(Originally printed in Frontiers, Sept. 7, 1988)
Whether they quietly lobby legislators in our nation's capital, challenge the government inside court rooms or express their righteous anger on the streets, the verdict of gay and lesbian activists from around the nation is that the policies and performance of the Reagan/Bush administration has been an unmitigated disaster for the gay and lesbian community.
Descriptions of the Reagan/Bush legacy come quickly, emotionally. Says Jean O'Leary, Executive Director of the National Gay Rights Advocates. "It's a legacy of death and destruction." "It's between disappointing and dismal," says Steven Schwadron, aide to U.S. Representative Gerry Studds. Says Bill Rubenstein, staff counsel of New York City's American Civil Liberties Union AIDS Project, "Their record is atrocious." And says Robert Bray of the New York-based Human Rights Campaign Fund (HRCF), "It's an eight-year legacy of shame."
Granted, few involved in the gay and lesbian movement had high hopes for the Reagan/Bush administration when they captured the White House in 1980, in a campaign that fused Reagan's economic conservatism with the social agenda of the Religious Right. In the days before the 1980 GOP convention, Ronald Reagan was honored by a group of fundamentalists in Dallas. With Reagan looking on, James Robison waved a Bible overhead, and told the roaring crowd, "Commit yourself to the principles of God, and demand that those parties and politicians align themselves with the eternal values in this book."
With Ronald Reagan at the party's helm, many believed the GOP had done just that. The party unveiled a platform which they touted as "pro-family"; it included a ringing condemnation of abortion and equal rights for women. And there was little doubt about the party's stand on homosexuality. It was articulated time and time again by the leaders of the Religious Right that had helped Reagan clench the nomination. Said Jerry Falwell, "God abhors the sin of homosexuality, and it will not go unpunished."
Under the Carter administration, the gay and lesbian community had begun to make progress on a variety of fronts, including migration and military service. Eric Rosenthal of the HRCF says the new administration did an immediate about-face--Reagan orchestrated a policy of "gay bashing" from the White House. Gays and lesbians were routed out of the military and blocked from jobs in federal agencies like FBI and CIA. In addition, the opening in immigration policy during the Carter yeas closed. Bray, who blames Reagan for the dismissal of Sgt. Perry Watkins on grounds of homosexuality, says, "Immigration and military policies are executive branch decisions. And the Pentagon is controlled by the executive branch..."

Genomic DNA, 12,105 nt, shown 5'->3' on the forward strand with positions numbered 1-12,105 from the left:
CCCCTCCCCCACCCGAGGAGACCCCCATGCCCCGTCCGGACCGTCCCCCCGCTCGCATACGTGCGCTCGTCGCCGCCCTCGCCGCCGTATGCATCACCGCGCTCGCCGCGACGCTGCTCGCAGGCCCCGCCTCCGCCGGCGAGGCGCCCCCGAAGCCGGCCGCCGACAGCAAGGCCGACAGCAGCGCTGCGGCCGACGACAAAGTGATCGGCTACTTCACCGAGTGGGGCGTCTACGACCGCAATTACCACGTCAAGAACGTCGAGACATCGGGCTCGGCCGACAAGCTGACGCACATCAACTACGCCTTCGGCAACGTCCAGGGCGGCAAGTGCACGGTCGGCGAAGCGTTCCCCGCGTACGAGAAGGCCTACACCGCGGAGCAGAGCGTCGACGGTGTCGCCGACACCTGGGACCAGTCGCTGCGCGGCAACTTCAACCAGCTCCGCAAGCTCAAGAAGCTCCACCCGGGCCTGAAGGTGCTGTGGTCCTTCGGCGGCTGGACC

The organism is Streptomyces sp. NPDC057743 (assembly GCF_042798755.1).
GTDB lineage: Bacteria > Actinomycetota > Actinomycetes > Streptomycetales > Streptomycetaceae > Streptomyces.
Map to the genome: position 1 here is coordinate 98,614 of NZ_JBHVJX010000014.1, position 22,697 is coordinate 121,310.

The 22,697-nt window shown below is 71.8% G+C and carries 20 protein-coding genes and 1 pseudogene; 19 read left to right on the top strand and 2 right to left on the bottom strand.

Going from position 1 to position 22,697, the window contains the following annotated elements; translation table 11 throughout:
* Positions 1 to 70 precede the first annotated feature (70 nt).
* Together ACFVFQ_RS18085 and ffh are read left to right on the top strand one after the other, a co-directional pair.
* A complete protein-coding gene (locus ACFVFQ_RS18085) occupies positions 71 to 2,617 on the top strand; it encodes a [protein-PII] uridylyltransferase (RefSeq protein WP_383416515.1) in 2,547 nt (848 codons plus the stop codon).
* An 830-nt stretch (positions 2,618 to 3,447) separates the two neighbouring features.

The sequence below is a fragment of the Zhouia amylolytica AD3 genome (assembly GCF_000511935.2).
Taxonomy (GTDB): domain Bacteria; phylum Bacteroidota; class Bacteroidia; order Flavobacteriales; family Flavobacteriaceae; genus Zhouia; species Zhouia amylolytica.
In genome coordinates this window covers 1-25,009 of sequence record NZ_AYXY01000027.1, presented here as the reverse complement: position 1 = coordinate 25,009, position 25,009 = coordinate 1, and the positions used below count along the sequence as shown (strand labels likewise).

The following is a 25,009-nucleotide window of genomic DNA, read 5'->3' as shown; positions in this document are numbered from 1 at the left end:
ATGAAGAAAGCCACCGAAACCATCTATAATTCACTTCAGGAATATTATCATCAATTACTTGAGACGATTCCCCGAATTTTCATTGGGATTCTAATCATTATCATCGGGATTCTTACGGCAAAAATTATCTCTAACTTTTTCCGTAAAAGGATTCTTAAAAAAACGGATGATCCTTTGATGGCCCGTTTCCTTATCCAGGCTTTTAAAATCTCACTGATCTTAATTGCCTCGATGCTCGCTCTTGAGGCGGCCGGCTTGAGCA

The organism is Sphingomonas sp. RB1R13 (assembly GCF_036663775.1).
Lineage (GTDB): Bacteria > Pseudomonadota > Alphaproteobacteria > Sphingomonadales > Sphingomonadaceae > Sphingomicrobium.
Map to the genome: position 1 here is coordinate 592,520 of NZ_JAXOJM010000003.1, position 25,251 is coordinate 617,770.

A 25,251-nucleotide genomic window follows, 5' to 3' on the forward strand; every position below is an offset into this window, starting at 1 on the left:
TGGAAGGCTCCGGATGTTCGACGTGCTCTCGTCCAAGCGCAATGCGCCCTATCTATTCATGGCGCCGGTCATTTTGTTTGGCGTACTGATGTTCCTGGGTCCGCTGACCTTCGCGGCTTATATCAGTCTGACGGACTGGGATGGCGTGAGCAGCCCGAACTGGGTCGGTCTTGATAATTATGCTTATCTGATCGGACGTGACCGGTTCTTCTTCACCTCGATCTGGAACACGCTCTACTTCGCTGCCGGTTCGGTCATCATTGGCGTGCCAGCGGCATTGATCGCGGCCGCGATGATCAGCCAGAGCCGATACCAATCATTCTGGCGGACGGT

Appointments—from the Supreme Court to the cabinet, from mid-level bureaucrats to federal judges—have been a major failing of the Reagan/Bush administration, say gay activists.
Gay organizations joined with labor, women and minority groups, to defeat the Supreme Court nomination of Robert Bork. While on the Washington, D.C., Circuit Court, the nation's second most powerful court, Bork rendered "horrible opinions," according to T.J. Anthony, who heads the Judiciary Project in San Francisco. In Padula v. the FBI, for instance, Bork supported the FBI's right to bar a lesbian from service based on her sexual orientation. In his opinion, Bork wrote that the discrimination was justified because homosexuals generate "dislike and disapproval."
Even without Bork on the Supreme Court, many feel that Reagan's appointees have, and will continue to stall gay and lesbian rights. Bray characterizes Reagan's court appointees as "your basic catastrophe." He notes that Sandra Day O'Conner, the much heralded "moderate," cast a deciding vote against the community on the Hardwick decision, upholding the Georgia sodomy laws. "It was our best chance," he says.